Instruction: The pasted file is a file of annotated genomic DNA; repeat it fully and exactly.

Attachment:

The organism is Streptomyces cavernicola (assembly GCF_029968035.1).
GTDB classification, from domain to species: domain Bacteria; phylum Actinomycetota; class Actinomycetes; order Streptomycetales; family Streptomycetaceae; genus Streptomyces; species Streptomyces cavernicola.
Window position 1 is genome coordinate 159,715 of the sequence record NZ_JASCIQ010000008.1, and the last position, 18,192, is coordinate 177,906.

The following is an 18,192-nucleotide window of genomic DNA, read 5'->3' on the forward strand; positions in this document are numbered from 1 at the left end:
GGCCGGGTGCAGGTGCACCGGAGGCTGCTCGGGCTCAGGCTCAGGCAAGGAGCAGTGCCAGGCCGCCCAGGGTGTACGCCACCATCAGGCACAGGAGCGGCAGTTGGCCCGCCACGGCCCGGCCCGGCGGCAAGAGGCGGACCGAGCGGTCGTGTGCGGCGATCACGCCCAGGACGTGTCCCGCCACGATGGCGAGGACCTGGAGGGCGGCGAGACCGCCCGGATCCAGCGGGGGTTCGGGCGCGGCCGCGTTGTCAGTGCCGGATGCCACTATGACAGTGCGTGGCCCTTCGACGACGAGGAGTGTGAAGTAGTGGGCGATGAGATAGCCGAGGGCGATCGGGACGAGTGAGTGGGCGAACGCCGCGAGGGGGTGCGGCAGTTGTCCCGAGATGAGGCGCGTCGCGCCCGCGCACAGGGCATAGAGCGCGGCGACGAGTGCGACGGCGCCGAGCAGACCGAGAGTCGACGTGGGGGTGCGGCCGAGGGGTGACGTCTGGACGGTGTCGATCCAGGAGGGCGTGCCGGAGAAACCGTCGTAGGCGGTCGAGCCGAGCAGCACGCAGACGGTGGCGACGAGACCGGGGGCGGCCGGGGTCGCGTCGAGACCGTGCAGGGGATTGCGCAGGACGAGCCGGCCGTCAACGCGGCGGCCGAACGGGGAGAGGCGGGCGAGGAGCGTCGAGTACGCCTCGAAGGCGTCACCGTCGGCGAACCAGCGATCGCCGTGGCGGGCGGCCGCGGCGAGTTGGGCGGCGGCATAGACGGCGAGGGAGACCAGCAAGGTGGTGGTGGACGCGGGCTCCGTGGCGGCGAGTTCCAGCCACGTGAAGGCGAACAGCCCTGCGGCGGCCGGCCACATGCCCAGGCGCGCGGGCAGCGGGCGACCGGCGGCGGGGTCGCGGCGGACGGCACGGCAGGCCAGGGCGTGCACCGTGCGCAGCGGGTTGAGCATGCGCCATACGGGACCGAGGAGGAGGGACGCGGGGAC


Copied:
The organism is Streptomyces cavernicola (assembly GCF_029968035.1).
GTDB classification, from domain to species: domain Bacteria; phylum Actinomycetota; class Actinomycetes; order Streptomycetales; family Streptomycetaceae; genus Streptomyces; species Streptomyces cavernicola.
Window position 1 is genome coordinate 159,715 of the sequence record NZ_JASCIQ010000008.1, and the last position, 18,192, is coordinate 177,906.

The following is an 18,192-nucleotide window of genomic DNA, read 5'->3' on the forward strand; positions in this document are numbered from 1 at the left end:
GGCCGGGTGCAGGTGCACCGGAGGCTGCTCGGGCTCAGGCTCAGGCAAGGAGCAGTGCCAGGCCGCCCAGGGTGTACGCCACCATCAGGCACAGGAGCGGCAGTTGGCCCGCCACGGCCCGGCCCGGCGGCAAGAGGCGGACCGAGCGGTCGTGTGCGGCGATCACGCCCAGGACGTGTCCCGCCACGATGGCGAGGACCTGGAGGGCGGCGAGACCGCCCGGATCCAGCGGGGGTTCGGGCGCGGCCGCGTTGTCAGTGCCGGATGCCACTATGACAGTGCGTGGCCCTTCGACGACGAGGAGTGTGAAGTAGTGGGCGATGAGATAGCCGAGGGCGATCGGGACGAGTGAGTGGGCGAACGCCGCGAGGGGGTGCGGCAGTTGTCCCGAGATGAGGCGCGTCGCGCCCGCGCACAGGGCATAGAGCGCGGCGACGAGTGCGACGGCGCCGAGCAGACCGAGAGTCGACGTGGGGGTGCGGCCGAGGGGTGACGTCTGGACGGTGTCGATCCAGGAGGGCGTGCCGGAGAAACCGTCGTAGGCGGTCGAGCCGAGCAGCACGCAGACGGTGGCGACGAGACCGGGGGCGGCCGGGGTCGCGTCGAGACCGTGCAGGGGATTGCGCAGGACGAGCCGGCCGTCAACGCGGCGGCCGAACGGGGAGAGGCGGGCGAGGAGCGTCGAGTACGCCTCGAAGGCGTCACCGTCGGCGAACCAGCGATCGCCGTGGCGGGCGGCCGCGGCGAGTTGGGCGGCGGCATAGACGGCGAGGGAGACCAGCAAGGTGGTGGTGGACGCGGGCTCCGTGGCGGCGAGTTCCAGCCACGTGAAGGCGAACAGCCCTGCGGCGGCCGGCCACATGCCCAGGCGCGCGGGCAGCGGGCGACCGGCGGCGGGGTCGCGGCGGACGGCACGGCAGGCCAGGGCGTGCACCGTGCGCAGCGGGTTGAGCATGCGCCATACGGGACCGAGGAGGAGGGACGCGGGGAC